By Gina Tron
By Jon Solomon
By Drew Ailes
By Courtney Harrell
By Kyra Scrimgeour
By Jena Ardell
By Mary Willson
By Bree Davies
These recordings put Pop back on the music map just as the growing importance of the punk and new-wave movements established him as a innovator. However, this designation did not prevent his subsequent recordings from ranging wildly in quality. He made three not-very-good discs for Arista, one quixotic, frequently laughable one (1982's Zombie Birdhouse) for the ill-fated Animal imprint, and two more uneven platters for A&M. If not for a new deal with Virgin Records and a pair of moderately successful singles ("Something Wild" and "Candy," the latter a duet with the B-52s' Kate Pierson), Pop currently might be little more than a trivia question. Instead, thanks to American Caesar, he's in the middle of a career renaissance. The album perfectly encapsulates all that's good about Pop; it features musically raucous punk ("Wild America," "Hate"), lyrical nakedness ("Jealousy," "Fuckin' Alone"), inspired lunacy ("Caesar," a twisted rewrite of "Louie Louie") and, on "Mixin' the Colors," an upbeat salute to the trend toward mixed marriages. Pop points to the latter when countering those observers who've pegged him as a nihilist.
"The people who have grafted words like `nihilist' on rock and roll are the people who didn't like rock and roll in the first place," he says. "I mean, can you picture someone going to a Gene Vincent gig and saying, `Man, that tune was pretty nihilistic'? Or someone telling Chuck Berry, `Hey, Chuck, I think Johnny B. Goode must have been a pretty nihilistic guy, because he just liked to sit by the railroad tracks, and he never did anything for himself until his mother told him to'? There's a whole fake-positive side to rock and roll now that is completely destructive. It cheapens the issues it pretends to uphold, and it depresses people who know they're being lied to. That's why, if I do one thing, I tell the truth."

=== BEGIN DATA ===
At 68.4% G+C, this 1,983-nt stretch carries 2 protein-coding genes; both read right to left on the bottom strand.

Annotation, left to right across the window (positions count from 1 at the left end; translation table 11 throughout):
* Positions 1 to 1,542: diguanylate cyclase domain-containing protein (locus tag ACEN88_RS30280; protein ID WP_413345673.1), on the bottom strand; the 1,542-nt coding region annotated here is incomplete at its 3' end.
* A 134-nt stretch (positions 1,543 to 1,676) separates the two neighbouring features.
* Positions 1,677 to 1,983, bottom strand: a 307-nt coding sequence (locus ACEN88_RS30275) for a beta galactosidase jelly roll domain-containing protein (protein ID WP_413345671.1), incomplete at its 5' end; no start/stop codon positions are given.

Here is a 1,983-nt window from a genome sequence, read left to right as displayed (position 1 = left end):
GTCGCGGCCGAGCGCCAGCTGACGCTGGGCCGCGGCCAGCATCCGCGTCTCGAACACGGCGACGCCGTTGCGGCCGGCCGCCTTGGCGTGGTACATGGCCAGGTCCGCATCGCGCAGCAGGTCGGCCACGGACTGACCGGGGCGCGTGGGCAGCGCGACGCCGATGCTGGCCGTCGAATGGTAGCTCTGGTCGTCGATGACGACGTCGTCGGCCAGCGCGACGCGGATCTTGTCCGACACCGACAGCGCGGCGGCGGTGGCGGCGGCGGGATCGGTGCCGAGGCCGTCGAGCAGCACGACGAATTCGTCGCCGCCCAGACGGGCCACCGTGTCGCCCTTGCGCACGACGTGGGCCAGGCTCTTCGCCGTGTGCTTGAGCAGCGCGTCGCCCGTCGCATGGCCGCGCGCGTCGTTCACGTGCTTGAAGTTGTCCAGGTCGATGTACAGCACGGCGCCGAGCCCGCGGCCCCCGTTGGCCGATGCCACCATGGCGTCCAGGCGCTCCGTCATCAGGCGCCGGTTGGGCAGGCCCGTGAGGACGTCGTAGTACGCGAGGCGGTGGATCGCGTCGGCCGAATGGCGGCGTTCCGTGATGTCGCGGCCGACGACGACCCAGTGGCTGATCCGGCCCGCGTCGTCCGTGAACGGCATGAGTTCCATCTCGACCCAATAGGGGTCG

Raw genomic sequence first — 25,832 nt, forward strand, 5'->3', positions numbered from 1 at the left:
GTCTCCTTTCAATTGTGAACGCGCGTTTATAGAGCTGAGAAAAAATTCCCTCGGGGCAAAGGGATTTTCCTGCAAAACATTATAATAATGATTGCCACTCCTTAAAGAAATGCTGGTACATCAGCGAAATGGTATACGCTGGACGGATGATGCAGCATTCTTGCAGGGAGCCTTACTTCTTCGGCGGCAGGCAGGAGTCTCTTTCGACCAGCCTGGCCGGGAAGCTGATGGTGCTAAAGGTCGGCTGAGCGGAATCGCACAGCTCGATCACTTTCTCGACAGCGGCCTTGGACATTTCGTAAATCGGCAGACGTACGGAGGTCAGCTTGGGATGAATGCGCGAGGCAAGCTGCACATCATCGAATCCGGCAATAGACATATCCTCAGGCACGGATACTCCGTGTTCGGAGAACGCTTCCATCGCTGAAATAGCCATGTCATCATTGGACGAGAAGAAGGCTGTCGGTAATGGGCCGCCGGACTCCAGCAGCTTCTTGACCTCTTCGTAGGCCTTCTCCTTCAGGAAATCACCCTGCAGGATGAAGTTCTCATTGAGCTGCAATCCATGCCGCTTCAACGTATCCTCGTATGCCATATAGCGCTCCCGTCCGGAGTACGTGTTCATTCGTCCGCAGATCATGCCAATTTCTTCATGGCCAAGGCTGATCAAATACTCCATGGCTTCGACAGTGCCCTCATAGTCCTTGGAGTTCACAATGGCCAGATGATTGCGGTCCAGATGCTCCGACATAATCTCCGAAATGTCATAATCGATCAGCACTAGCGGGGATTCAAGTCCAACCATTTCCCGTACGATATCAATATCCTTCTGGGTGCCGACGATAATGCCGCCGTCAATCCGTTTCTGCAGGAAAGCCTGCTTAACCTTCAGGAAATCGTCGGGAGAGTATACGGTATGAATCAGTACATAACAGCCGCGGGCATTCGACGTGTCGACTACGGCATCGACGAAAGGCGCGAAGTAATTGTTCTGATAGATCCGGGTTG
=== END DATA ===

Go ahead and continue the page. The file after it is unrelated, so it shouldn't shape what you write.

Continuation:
Not that Iggy is perfect. In responding to a recent letter from a 23-year-old woman who was wondering if she should quit her soul-draining job because of her hypocritical co-workers, Pop says, "I told her that I'm in show business, and some of my standards aren't as high as they might appear. About half the time I push to meet my standards, and the other half I sit back and laugh at how ridiculous it is for me to impose these standards on myself anyway. So I told her to push a little and give a little." He laughs before adding, "And don't quit your day job."
Pop is taking his own advice, but he's also branching out. In addition to writing music, he's also freelancing articles for publications such as Details and Interview. "And I wrote an advice column for Sassy," he says. "So maybe I should be glad I'm getting all these letters. It's good practice."
Iggy Pop, with Chainsaw Kittens. 8 p.m. Thursday, March 10, Ogden Theatre, 935 East Colfax, $18.50, 290-TIXS or 830-2525.